However, the most important reason for using glass fibers is that they can carry much more information than copper wires. A single pair of threadlike glass fibers can transmit thousands of telephone calls at once. A cable as thick as your arm and containing 256 pairs of copper wires would be needed to handle the same number of conversations.

Pairs of fibers (or wires) are used for two-way com­munication. One fiber carries your voice to the listener at the other end of the line. The other member of the pair transmits the other person's reply to you.

Optical fibers are less expensive, easier to install, and more dependable than copper wires. With tight from a laser, they can transmit thousands of times more infor­mation than electricity in copper wires. The new tech­nology of fiber optics is a better and faster way to communicate.

2

Where Are Optical Fibers Used?

All over the world, the copper wires of telephone trunk lines are being replaced by modern glass optical fibers.

One of the first attempts to use an optical fiber system in the United States was in 1977 in Chicago. There, two offices of the Bell Telephone Company and a third building for customers were connected successfully by twenty-four light-carrying glass fibers. The fibers were threaded through telephone cables already under the city streets. The total length of the fibers was about 1.5 miles.

In 1978, Vista-United Telecommunications at Walt Disney World near Orlando, Florida was first to use fiber optics commercially in the United States. Tele­phones throughout the 28,000-acre park are linked by fiber optic trunk lines. Video transmissions by glass fibers are made to many individual hotel rooms on the property from one location. Lighting and alarm systems also use optical fibers.

In EPCOT Center (Experimental Prototype Com­munity of Tomorrow), there are information booths equipped with television-tike, two-way video screens and speakers. The screens and speakers are connected by optical fibers to a central office. A visitor can activate the screen by touching it and select the information needed. Or the guest can talk to an operator who appears on the screen if requested.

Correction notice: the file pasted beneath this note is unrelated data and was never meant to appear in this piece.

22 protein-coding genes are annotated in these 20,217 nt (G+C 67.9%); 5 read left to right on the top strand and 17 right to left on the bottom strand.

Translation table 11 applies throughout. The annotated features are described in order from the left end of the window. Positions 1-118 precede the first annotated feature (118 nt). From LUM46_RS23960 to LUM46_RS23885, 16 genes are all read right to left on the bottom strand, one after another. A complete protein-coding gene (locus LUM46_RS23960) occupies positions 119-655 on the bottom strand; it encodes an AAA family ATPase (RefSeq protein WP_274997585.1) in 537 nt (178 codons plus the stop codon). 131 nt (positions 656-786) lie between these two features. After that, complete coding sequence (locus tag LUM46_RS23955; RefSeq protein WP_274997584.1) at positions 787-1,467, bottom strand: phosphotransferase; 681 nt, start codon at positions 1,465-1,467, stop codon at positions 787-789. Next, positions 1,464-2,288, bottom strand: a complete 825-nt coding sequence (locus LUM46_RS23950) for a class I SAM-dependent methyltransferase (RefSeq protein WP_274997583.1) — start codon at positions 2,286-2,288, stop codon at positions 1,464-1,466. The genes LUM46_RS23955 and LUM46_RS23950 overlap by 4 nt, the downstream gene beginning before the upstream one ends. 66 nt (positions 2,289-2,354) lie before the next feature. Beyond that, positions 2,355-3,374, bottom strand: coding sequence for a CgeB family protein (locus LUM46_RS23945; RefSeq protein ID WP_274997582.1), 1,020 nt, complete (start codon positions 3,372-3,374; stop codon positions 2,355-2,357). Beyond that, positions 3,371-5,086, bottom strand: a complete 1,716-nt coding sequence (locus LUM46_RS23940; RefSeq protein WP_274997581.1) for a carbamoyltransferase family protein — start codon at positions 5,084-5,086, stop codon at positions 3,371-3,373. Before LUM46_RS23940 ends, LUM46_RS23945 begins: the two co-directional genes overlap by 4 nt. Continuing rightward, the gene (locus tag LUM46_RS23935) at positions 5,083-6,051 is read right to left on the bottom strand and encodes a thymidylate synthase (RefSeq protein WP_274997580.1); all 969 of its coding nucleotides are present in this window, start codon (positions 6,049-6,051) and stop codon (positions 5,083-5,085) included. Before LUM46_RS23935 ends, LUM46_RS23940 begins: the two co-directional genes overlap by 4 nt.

American Telephone and Telegraph has in service a fiber optic trunk line that connects Boston, New York City, Washington, D.C., and Richmond, Virginia. The trunk line is part of a project 780 miles long. The light cable used is only about the thickness of a garden hose. Nevertheless, it can carry eighty thousand calls at once.

By July 1988, American Telephone and Telegraph will have laid a fiber optic cable beneath the ocean between North America and Europe. The cable is called TAT-8 because it is AT&T's eighth /transatlantic tele­phone cable. TAT-1, a copper cable, was completed in 1956 and could carry fifty-one calls at a rime. TAT-7, the last copper cable, was laid in 1983. It can handle about eight thousand calls at once. ТЛТ-8 will transmit forty thousand calls at one time. Even with TAT-8, a second fiber optic transatlantic cable, TAT-9, probably will be needed by 1991. Another undersea cable, between California and Hawaii, is planned.

The Japanese telephone company, Nippon Telephone and Telegraph, has placed glass fiber cables from one end of the country to the other. By 1990, similar lines will join Japan to Hong Kong, Australia, and New Zealand.

A fiber optic system in Munich and other cities of West Germany is called Bigfon. It transmits a video picture along with voice. In addition, Bigfon sends and receives copies of documents and other important papers.

Over fifteen hundred customers in Biarritz, France, use videophones and television channels made possible by fiber optics.

In the remote countryside of Manitoba, Canada, two towns are part of an experiment. Elie and St. Eustache have become "glass-wired" communities. Optical fibers connect keyboards and television sets in homes in these towns to distant computers. People who live there use the keyboards to get television shows, radio broadcasts, weather forecasts, news, farm and stock market reports. In addition, over three hundred items for sale at a large, well-known department store, Hudson Bay Company, can be viewed on television. To make a purchase, a customer types an item code, number of items wanted, size, color, and credit card number on the keyboard. Hudson Bay Company receives the order and ships the goods directly to the customer.

Near Tokyo, in Japan, there is an optical fiber com­munications network known as HI-OVIS (Highly Interactive Optical Visual Information System). With this two-way system people can take an active part in edu­cational classes such as piano lessons. They also can learn about schedules for airlines, trains, and concerts, and get up-to-the-minute news and weather reports.

New installations for communications at Kennedy Space Center in Florida use fiber optics. These include the Space Shuttle control center and operations building for Launch Complex 39. In addition, the Space Center's fiber optic system is used to check out experiments, such as those on board Skylab, before launch. Eventually, all of the facilities for the Shuttle at Kennedy Space Center will use fiber optic systems.